I'll leave it to you to find a way to get the explorer to climb into the cockpit, fasten their seat belt/harness, trigger the launch mechanism, and deploy the parachute at a good moment.

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    $\begingroup$ When you're talking about durability over those time scales organic resins, like the ones used to stiffen carbon fibre and fibre glass are not great, they tend to get very brittle. $\endgroup$ – Ash Jun 3 '18 at 18:23
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    $\begingroup$ If you're aiming at a salt flat, that implies you're in a desert. The lack of humidity in a desert means you're better off using steel for the spring and aluminum for the aircraft -- you'll get a surface patina of rust on the launching mechanism that won't interfere with its operation, while the aluminum will develop a protective coating of aluminum oxide and will look nearly as shiny as the day it was made. $\endgroup$ – Mark Jun 3 '18 at 18:26
  • $\begingroup$ @Ash I suspect the brittleness of the CFRP/GFRP is due to atmosphere chemistry? Or is it intrinsic to the resin? $\endgroup$ – Steve Jun 3 '18 at 20:07

This is absolutely doable, but with some slight bending of the rules. All that is really required, as far as your prompt goes, is that the character discovers and flys a personal flying machine away from the temple for an indeterminate distance.

Solution 1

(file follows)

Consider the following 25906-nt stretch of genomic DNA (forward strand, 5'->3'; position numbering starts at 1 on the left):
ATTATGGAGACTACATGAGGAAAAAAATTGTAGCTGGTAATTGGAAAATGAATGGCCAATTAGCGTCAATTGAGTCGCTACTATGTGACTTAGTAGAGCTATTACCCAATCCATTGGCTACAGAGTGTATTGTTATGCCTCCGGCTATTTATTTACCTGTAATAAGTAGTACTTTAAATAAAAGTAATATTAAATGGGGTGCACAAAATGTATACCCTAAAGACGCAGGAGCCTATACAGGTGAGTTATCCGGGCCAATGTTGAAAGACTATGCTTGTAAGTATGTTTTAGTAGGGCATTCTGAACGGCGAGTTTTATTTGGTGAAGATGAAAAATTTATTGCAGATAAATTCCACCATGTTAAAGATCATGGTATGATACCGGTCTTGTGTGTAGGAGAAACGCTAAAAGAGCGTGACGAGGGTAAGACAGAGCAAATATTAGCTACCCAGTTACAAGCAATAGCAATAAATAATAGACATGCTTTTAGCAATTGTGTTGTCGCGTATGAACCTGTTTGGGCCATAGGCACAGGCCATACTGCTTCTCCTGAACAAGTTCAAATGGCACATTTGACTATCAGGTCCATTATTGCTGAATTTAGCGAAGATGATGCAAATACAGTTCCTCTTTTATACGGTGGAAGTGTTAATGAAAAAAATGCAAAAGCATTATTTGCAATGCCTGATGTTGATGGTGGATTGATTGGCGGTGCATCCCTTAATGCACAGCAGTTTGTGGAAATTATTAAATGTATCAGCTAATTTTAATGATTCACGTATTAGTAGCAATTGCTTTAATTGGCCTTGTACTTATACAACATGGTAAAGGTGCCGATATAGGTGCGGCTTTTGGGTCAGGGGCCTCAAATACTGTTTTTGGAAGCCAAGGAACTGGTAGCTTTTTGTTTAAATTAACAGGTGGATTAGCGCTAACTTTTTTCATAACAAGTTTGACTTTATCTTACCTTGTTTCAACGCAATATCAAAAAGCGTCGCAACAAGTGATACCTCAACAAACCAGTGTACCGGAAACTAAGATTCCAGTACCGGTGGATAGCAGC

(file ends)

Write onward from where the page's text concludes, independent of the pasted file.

Let's start with the most basic approach by giving our hero a hang glider or paraglider. Both of these use few moving parts (mostly pulleys and tensioning elements), and use no fluids or fuel.

The only limit to flight-worthness is the breakdown rate of the various airframe elements: Nylon, Kevlar (and other amarids), foam in the harness/seat, and potentially the epoxy/plastic composing the CFRP/GFRP spars of a hang glider are at risk. I suspect that if these are stored away from the atmosphere (say in an Argon-filled container), they will be perfectly preserved.

This gets our hero flying with a glide ratio of ~ 10:1 (if not just falling with style).

Storage Requirements: 2m^3 Argon-filled vault.
Maintenance Required: None

Solution 1.5

Ok, let's add the requirement that our hero must fly in sustained level flight with the vehicle under its own power. We've already solved the issues with the airframe surviving the time frame required, let's add power:

Hang gliders and paragliders become self-powered by basically adding a 2-stroke engine and maybe a set of tricycle wheels. The new list of dependencies is everything that is needed by the engine: Oil, fuel, lubricants, spare parts such as bearings and O-rings.

If present, an electronic ignition system may present a challenge, as any driving electronics would have to address the following:

  1. Tin Whiskering, where soldered parts develop structures that short to other legs on ICs.
  2. Silicon Dopant migration/diffusion.
  3. EEPROM or Flash data retention.
  4. Capacitors derating due to breakdown of dielectric material.

Glow plug or magneto ignition methods probably are the safest bet in light of the above list.

If our hero can follow instructions to produce reasonable substitutes for the various perishable fluids listed above, the motor may well be able to operate. This results in our hero flying perhaps 300 kilometers at 15 m/s (180 miles at 30 knots).